Corp Fin staff updates guidance regarding presentation of shareholder proposals in light of COVID-19
On Friday, the Corp Fin staff announced that it has updated its Guidance for Conducting Shareholder Meetings in Light of COVID-19 Concerns originally published on March 13, 2020 and updated on April 7, 2020 (see this PubCo post and this PubCo post). The updated guidance posted on Friday tweaks the advice related to presentation of shareholder proposals, extending its application to the 2021 proxy season.
As has been widely reported, there has been a phenomenal increase in the volume of SPAC transactions as an alternative approach to becoming a public company. According to Bloomberg, around “300 SPACs launched on U.S. exchanges in the first quarter, raising almost $100 billion. That total was more than all of last year.” In this statement, Corp Fin Acting Director John Coates discusses liability risks potentially arising out of SPAC and de-SPAC transactions, that is, the transactions in which a private operating company undertakes a business combination with a SPAC, ultimately becoming a public operating company. The essence of his message is: why should a SPAC be treated differently from a traditional IPO?
According to the staff of the SEC’s Office of the Chief Accountant, in “just the first two months of 2021, both the number of new SPACs and amount of capital raised by those SPACs have been reported to already match approximately three-fourths of all such activity last year.” And there was quite a bit of SPAC activity last year. In light of the incredible volume of SPAC deals, on Wednesday, the staffs of Corp Fin and the OCA issued special guidance for SPACs. These statements address shell company, financial reporting, accounting, internal control, governance and auditor considerations in connection with a de-SPAC transaction, that is, a transaction in which a private operating company undertakes a business combination with a SPAC, ultimately becoming a public operating company. Both staffs seem to question whether the timing and other circumstances of de-SPAC transactions mean that the private operating company targets may not be fully equipped for what comes next and want stakeholders to carefully consider whether each of these private targets, in the words of OCA, has “a clear, comprehensive plan to be prepared to be a public company.” Corp Fin also wants all those who are clamoring for SPACs to be aware of all restrictions, impediments and other potential hiccups that come with the package. Could they possibly be trying to put the kibosh on SPAC fever? According to Reuters, analysts think the SEC is “worried about how much due diligence is performed by SPACs before acquiring assets, and about disclosures to investors.”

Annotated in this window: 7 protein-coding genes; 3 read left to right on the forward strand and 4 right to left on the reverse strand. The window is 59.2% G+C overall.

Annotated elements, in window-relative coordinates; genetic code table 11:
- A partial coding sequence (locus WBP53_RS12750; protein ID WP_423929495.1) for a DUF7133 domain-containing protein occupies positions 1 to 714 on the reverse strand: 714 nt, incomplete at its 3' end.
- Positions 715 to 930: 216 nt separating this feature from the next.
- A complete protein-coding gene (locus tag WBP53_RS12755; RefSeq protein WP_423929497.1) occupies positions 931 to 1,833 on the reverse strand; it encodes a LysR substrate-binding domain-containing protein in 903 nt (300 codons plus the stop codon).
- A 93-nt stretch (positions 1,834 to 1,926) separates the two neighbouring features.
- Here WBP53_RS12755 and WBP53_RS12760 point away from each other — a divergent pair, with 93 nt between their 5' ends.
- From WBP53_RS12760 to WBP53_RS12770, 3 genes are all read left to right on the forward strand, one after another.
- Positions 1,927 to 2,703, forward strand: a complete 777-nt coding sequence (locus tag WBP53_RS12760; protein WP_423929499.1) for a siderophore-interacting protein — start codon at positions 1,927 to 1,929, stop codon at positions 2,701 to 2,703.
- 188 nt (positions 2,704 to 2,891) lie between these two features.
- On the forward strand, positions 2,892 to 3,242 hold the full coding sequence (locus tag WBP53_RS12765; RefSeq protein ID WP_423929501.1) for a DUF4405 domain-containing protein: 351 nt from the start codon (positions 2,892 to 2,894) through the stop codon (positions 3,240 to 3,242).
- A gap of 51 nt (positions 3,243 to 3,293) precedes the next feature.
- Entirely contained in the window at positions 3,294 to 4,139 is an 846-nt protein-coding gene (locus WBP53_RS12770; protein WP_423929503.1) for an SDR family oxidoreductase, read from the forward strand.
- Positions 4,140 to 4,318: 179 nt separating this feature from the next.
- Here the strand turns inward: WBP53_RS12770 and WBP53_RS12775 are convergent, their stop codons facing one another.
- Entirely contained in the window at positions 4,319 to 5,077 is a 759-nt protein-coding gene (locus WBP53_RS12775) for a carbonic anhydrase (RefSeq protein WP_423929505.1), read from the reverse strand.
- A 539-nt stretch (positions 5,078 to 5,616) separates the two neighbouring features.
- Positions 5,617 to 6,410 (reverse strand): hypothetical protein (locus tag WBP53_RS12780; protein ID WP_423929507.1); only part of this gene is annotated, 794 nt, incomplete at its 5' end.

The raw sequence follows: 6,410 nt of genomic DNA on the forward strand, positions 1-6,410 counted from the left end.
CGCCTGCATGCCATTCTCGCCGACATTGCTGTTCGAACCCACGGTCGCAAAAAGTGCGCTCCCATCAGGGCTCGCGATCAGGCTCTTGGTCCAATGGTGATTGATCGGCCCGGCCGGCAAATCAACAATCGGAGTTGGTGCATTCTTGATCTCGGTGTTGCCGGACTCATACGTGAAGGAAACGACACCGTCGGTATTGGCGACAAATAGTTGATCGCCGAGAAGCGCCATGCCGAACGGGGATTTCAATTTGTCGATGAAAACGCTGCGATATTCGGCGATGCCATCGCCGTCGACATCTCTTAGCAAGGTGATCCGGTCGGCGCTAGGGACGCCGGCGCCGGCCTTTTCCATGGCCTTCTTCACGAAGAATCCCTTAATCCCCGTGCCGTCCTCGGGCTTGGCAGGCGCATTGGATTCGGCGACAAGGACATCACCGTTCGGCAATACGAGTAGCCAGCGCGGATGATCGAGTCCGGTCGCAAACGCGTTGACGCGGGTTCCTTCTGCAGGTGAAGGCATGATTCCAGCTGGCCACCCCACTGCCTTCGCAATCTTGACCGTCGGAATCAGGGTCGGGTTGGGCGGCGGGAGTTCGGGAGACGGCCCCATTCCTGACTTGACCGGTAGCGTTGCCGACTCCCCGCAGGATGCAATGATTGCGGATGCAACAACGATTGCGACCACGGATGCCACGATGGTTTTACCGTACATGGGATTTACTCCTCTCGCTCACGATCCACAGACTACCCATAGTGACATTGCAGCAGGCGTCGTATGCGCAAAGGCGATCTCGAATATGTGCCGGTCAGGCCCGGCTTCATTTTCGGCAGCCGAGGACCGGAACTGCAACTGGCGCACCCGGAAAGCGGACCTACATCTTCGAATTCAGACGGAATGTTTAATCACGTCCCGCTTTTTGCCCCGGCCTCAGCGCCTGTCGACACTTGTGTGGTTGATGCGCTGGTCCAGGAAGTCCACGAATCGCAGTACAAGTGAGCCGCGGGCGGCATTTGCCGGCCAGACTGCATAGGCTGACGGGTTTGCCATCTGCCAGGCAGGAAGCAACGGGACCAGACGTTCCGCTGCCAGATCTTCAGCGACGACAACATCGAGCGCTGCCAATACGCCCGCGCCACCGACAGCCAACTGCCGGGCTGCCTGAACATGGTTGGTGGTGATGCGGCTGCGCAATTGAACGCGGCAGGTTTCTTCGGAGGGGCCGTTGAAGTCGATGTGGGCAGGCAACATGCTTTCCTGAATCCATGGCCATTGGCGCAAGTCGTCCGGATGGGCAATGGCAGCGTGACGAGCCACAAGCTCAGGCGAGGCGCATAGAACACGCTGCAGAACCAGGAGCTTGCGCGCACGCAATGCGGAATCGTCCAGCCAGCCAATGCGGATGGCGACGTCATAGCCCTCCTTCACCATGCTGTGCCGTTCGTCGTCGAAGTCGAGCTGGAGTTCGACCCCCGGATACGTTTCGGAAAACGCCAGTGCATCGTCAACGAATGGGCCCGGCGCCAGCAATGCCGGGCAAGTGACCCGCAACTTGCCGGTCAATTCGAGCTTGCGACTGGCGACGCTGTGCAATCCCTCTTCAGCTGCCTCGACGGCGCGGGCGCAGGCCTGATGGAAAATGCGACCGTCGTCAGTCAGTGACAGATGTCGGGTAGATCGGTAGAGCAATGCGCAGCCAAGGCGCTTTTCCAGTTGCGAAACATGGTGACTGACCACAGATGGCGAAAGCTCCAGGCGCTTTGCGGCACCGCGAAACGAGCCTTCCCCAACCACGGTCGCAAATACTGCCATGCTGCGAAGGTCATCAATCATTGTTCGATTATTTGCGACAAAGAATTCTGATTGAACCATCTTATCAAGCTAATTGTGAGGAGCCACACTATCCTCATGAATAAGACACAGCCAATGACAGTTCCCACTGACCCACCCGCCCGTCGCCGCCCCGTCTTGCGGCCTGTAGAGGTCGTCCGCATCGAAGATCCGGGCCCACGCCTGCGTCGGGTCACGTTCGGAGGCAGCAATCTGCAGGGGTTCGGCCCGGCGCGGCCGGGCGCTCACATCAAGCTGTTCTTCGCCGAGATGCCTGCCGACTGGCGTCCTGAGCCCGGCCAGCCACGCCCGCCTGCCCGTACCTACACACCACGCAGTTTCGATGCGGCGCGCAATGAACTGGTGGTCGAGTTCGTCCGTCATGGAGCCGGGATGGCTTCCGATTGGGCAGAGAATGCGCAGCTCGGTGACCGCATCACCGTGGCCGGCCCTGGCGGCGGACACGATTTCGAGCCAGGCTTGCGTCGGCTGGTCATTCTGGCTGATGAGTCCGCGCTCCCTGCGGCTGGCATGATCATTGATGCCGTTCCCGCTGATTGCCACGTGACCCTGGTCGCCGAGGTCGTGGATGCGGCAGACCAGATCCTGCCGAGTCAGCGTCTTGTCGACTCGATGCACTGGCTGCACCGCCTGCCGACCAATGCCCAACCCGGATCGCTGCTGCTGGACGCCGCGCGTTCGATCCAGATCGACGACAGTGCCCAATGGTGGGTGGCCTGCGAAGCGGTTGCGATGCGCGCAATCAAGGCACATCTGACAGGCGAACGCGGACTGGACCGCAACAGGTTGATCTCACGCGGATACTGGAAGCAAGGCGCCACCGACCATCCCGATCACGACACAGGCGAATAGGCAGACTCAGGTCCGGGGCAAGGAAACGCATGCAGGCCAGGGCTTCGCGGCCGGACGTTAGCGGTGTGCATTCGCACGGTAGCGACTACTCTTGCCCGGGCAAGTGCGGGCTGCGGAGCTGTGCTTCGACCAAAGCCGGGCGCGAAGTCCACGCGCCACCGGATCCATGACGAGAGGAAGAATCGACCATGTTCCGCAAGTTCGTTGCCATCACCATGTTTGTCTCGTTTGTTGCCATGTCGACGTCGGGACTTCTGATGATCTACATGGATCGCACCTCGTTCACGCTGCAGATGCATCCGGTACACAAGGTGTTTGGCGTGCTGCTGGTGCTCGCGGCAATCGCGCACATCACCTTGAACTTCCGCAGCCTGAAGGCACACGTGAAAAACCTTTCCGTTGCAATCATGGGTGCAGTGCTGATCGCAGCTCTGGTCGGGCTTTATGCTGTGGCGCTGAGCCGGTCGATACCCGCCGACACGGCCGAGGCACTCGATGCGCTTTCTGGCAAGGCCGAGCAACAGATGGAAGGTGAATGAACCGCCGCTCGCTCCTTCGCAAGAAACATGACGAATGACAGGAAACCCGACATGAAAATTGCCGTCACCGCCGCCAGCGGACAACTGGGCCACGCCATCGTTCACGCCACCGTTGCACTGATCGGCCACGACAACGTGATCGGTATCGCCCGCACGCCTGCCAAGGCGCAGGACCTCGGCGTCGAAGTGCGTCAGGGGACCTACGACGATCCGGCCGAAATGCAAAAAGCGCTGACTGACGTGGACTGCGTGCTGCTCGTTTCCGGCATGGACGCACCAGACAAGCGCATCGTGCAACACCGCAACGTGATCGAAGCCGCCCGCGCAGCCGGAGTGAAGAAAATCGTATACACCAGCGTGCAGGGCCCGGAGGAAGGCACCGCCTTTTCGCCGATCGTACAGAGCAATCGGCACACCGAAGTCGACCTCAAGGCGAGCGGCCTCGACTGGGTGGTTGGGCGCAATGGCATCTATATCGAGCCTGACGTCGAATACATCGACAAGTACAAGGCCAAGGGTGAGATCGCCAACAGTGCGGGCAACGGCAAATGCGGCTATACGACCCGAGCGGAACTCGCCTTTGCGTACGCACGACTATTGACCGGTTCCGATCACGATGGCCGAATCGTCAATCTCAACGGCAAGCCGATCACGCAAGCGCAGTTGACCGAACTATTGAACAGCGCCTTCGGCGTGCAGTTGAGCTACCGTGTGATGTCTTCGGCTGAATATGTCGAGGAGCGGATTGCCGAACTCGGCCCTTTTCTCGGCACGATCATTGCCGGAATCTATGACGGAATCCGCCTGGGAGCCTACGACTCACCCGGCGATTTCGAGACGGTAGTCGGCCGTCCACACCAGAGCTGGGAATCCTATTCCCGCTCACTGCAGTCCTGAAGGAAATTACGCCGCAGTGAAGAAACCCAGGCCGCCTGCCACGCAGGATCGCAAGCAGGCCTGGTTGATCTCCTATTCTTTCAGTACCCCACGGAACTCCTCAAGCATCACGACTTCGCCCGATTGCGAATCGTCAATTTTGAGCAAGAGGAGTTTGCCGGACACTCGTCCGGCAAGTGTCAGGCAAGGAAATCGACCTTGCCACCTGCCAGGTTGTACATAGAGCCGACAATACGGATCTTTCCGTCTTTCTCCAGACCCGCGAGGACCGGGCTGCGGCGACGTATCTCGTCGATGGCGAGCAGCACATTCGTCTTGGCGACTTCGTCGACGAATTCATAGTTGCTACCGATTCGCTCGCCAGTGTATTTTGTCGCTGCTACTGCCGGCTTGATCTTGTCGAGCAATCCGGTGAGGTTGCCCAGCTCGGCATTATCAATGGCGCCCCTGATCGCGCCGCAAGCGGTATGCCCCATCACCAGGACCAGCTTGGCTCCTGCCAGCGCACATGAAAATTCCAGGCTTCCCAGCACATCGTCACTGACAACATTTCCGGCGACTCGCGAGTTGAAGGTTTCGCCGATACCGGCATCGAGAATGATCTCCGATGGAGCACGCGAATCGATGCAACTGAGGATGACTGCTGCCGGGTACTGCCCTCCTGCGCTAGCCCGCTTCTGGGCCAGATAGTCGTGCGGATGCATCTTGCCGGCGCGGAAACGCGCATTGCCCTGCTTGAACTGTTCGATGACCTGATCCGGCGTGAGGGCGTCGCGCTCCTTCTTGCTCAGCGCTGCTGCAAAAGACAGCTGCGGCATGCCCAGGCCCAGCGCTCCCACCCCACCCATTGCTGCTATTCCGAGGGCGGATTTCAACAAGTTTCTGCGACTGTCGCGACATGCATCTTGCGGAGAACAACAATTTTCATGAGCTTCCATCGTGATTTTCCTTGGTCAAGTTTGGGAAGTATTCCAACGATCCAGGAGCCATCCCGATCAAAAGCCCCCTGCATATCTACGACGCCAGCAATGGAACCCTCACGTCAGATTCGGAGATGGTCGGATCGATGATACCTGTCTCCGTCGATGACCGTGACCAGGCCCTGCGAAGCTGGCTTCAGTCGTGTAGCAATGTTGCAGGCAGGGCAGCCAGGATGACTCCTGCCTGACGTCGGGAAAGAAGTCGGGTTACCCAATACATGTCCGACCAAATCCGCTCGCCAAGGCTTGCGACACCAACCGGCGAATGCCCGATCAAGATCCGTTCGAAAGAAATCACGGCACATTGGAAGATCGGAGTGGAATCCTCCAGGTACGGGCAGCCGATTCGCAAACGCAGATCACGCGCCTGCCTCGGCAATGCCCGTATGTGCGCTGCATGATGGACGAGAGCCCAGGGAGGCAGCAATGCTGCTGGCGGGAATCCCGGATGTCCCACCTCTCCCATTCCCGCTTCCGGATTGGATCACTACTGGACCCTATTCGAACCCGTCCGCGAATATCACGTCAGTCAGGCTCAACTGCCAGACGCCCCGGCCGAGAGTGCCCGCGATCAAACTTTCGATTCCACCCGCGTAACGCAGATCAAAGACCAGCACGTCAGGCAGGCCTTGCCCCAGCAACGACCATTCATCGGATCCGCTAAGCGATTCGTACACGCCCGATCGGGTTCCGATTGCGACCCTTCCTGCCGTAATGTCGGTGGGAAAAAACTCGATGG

Corp Fin has once again amended Disclosure Guidance Topic No. 7, Confidential Treatment Applications Submitted Pursuant to Rules 406 and 24b-2, to modify—slightly—the alternatives available for companies with confidential treatment orders that are about to expire. The guidance was last amended in September 2020 (see this PubCo post), but apparently needed another revamp. The guidance addresses procedures for CTRs that were submitted, not under the new streamlined approach adopted in 2019 (see this PubCo post), but rather under the old traditional process that continues in use to a limited extent.